I have not, but one day I hope to… depending on whether I can salvage a lot or have to scrap it all and start over. If it’s the latter, I’m not so sure.

7. How many times did it get rejected before it got published?

Double Crossing was rejected by a few publishers due to either “not enough romance/sex” or “not enough Inspirational elements.” LOL – it fell “between” the two extremes. I spent more time trying to sell my mystery, so when DC sold first, that was a big surprise.

8. Tell us about worst rejection letter.

Oh, the scribbled note on a ripped piece of my manuscript’s first page? By an agent, who clearly had not read the whole thing… SIGH. She must have used it for lining the bird cage.

9. What was the best news you ever got in your writing life and how did it make you feel?

Like I said, I was *stunned* when Double Crossing sold before my mystery – and in less than a week after submission. And I was tickled pink that the publisher and her editor both loved it.

10. What’s the worst piece of advice you ever got?

“Put it in a drawer and start over.” I knew my manuscript was far better than that fate.

11. Now, tell us the best!

“NEVER give up! Only those who quit will never publish.” Ruth Ryan Langan

12. What’s the one thing you would want an aspiring writer to take away from your personal path to publication?

See #11. And also READ READ READ in the specific genre you are targeting, and then before you start writing your book, switch to a completely new genre you haven’t read much of while you’re working. That helps to avoid “influence” and might boost your creativity. But most importantly, *WRITE EVERY DAY* … that’s the real “secret” to success.

13. Where can we read your blog? Buy your books? Connect with you on facebook? On Twitter? Your website?

Twitter - @megmims
Website – see above blogs and also
Book links –



A murder arranged as a suicide … a missing deed  … and a bereft daughter whose sheltered world is shattered.
August, 1869: Lily Granville is stunned by her father’s murder. Only one other person knows about a valuable California gold mine deed — both are now missing. Lily heads west on the newly opened transcontinental railroad, determined to track the killer. She soon realizes she is no longer the hunter but the prey.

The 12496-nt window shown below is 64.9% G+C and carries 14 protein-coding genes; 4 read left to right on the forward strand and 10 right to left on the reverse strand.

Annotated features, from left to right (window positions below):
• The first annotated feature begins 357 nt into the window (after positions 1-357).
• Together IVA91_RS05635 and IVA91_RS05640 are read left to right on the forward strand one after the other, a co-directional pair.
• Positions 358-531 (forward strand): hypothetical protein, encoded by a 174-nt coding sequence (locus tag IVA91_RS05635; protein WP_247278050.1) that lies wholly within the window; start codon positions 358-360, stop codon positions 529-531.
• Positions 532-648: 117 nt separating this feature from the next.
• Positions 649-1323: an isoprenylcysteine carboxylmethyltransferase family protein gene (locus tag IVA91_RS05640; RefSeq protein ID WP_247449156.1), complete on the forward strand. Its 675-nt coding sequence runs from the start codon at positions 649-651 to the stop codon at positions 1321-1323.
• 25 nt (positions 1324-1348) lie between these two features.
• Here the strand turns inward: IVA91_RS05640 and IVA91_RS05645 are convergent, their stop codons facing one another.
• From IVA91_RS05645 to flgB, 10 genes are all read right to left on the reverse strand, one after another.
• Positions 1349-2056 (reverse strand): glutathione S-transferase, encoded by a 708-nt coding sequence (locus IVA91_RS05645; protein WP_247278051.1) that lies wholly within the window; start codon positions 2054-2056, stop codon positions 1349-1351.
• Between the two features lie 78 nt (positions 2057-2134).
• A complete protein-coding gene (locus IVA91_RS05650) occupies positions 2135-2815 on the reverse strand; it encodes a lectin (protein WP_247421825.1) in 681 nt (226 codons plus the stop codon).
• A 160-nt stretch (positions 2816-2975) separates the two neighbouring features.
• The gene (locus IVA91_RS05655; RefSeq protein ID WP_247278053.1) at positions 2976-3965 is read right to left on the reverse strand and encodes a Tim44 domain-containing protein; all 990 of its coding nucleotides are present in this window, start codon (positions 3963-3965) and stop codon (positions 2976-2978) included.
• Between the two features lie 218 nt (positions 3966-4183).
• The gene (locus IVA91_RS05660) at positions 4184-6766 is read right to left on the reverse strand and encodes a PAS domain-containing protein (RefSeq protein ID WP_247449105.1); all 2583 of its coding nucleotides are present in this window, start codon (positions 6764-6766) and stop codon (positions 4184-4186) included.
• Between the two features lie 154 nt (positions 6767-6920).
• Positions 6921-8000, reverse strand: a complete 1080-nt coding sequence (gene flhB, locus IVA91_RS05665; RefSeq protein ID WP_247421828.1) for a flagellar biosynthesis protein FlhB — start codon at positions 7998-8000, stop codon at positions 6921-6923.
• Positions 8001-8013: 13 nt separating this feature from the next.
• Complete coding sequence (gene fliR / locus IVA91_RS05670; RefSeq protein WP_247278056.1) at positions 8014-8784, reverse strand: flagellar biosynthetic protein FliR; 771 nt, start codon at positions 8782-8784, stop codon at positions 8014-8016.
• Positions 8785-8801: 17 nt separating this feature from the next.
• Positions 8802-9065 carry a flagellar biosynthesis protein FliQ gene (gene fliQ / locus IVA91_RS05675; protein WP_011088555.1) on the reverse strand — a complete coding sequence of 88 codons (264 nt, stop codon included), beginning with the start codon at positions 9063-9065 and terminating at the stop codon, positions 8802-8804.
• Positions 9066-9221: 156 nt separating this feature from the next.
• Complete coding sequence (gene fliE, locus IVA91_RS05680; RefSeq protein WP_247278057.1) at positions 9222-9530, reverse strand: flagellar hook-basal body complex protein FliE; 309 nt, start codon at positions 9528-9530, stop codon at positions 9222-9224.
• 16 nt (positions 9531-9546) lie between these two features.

As things progress from bad to worse, Lily is uncertain who to trust—the China-bound missionary who wants to marry her, or the wandering Texan who offers to protect her … for a price. Will Lily survive the journey and unexpected betrayal?
ISBN# 978-1-936852-48-2

Thanks, Samantha, for the wonderful interview! 

Are you kidding?  Thank YOU, Meg Mims, for stopping by the blog!  I'm thrilled to have had Meg today and want to thank her for sharing her journey with us today.  Meg is a joyful person and always has a kind word for an aspiring writer.  Why don't you connect with her on facebook or Twitter or check out her blog?  I know she would love it.  And please leave a comment here and let us know how much you enjoyed reading about her today!


  1. Meg, I definitely agree with your #12 answer. I write mystery/suspense but now read almost none. Instead I read historical and some contemporary romance along with fantasy, and all the different sub-genres

  2. Great interview, Meg! I can't believe the audacity of someone ripping a piece of your manuscript to scribble a note! Glad it worked out for you to come to AP, though.

  3. I do read mystery still, but more for enjoyment and to see how the "puzzle" is put together. No matter what you read, you can get something out of it, IMO! And one day I'll go back to that first mss and try to salvage it... but I'm glad I wrote Double Crossing - my 3rd attempt. Revising #2, and plan to revise #4 also to sell. We'll see. And I am so grateful for Astraea's "clean fiction" guidelines.